—John Paul Caponigro

14. Think Outside The Medium
I think of my frame as a canvas and use this approach in my workshops. Many students look at the subject they're trying to photograph and forget about everything else. In reviewing their work, I ask, Would you paint this scene this way? It gets them to look at the whole frame and start using what I like to call "big-picture thinking."
—Mark Edward Harris

15. Less Is More
Compose simply. Remove all nonessential elements. Zoom in, move in or otherwise find a position for your camera that gets around the fluff. The process of simplifying your composition will require you to decide what's most important in a given composition. The process also requires that you look carefully in your viewfinder for extraneous information behind, in front of and around your subject. The edges of your frame are easy to neglect, but when you're in the habit of looking along the edges, your compositions will be much cleaner.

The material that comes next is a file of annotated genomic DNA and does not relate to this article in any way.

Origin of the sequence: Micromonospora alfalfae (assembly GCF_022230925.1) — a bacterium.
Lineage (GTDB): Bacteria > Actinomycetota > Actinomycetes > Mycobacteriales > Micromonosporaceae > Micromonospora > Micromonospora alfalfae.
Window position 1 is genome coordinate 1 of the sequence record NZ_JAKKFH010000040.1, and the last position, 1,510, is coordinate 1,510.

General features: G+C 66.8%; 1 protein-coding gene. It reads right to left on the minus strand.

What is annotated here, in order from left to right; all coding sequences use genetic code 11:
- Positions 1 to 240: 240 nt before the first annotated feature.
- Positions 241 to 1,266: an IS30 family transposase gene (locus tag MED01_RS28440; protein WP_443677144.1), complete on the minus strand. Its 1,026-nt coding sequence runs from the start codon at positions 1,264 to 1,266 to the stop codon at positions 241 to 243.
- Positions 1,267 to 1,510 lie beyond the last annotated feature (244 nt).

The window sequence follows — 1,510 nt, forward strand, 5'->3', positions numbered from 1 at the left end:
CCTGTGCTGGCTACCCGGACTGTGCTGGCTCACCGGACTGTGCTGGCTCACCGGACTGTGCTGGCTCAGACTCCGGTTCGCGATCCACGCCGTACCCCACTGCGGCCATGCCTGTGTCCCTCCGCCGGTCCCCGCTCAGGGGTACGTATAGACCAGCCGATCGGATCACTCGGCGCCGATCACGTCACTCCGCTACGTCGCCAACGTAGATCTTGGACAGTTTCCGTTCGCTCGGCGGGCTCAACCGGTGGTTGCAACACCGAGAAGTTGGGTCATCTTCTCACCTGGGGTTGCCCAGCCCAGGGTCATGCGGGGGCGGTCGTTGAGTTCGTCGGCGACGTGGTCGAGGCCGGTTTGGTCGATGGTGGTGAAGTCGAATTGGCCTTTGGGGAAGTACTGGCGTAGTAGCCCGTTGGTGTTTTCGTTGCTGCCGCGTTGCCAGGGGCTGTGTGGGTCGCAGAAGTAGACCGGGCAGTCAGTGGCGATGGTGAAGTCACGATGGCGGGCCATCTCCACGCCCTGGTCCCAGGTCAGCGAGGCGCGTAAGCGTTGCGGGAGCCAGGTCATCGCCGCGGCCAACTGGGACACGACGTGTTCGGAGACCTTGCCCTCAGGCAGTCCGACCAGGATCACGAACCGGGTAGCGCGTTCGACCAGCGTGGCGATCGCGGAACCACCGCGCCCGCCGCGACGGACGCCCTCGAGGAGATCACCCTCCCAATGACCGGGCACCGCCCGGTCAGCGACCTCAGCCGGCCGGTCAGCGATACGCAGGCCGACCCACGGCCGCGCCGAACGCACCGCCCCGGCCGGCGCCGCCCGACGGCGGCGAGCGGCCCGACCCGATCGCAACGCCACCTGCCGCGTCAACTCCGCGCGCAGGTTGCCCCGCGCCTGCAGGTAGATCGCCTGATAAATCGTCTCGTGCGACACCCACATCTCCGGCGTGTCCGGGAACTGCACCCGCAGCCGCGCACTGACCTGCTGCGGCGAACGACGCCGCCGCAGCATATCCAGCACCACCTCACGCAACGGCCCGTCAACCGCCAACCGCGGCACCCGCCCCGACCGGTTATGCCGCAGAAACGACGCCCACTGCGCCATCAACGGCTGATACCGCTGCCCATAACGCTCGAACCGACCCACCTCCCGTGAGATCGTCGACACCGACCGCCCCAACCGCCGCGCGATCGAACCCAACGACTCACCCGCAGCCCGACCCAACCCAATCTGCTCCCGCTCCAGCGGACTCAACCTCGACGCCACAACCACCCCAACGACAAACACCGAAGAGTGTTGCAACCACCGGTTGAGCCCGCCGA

—William Neill

16. Cover Your Ground—Foreground, Middle Ground & Background
During the 20 years I've been teaching landscape photography workshops, the one technique that most of the participants seem to have taken with them is the compositional technique I refer to as "foreground, middle ground and background." The basic premise is to accentuate an illusion of three-dimensionality by creating a distinct tripartite structure, separating the foreground from the middle ground and from a distinct background. The key is the middle ground that connects the foreground with the background, creating the illusion of a three-dimensional scene.

A sunrise scene that I photographed in the Gunnison National Forest in Colorado is an example of the tripartite technique. The foreground boulders and rocks have a distinct structure from the middle ground aspen grove, which in turn has a distinct structure from the background mountain range and sky. The separation is further accentuated by sunlight on the background only. The three zones also have distinct colors that further separate them from each other. The end result is a composition that leads the viewer from the foreground to the background connected through the middle ground aspen grove.
—Willard Clay

17. Keeping Gear Clean And Dry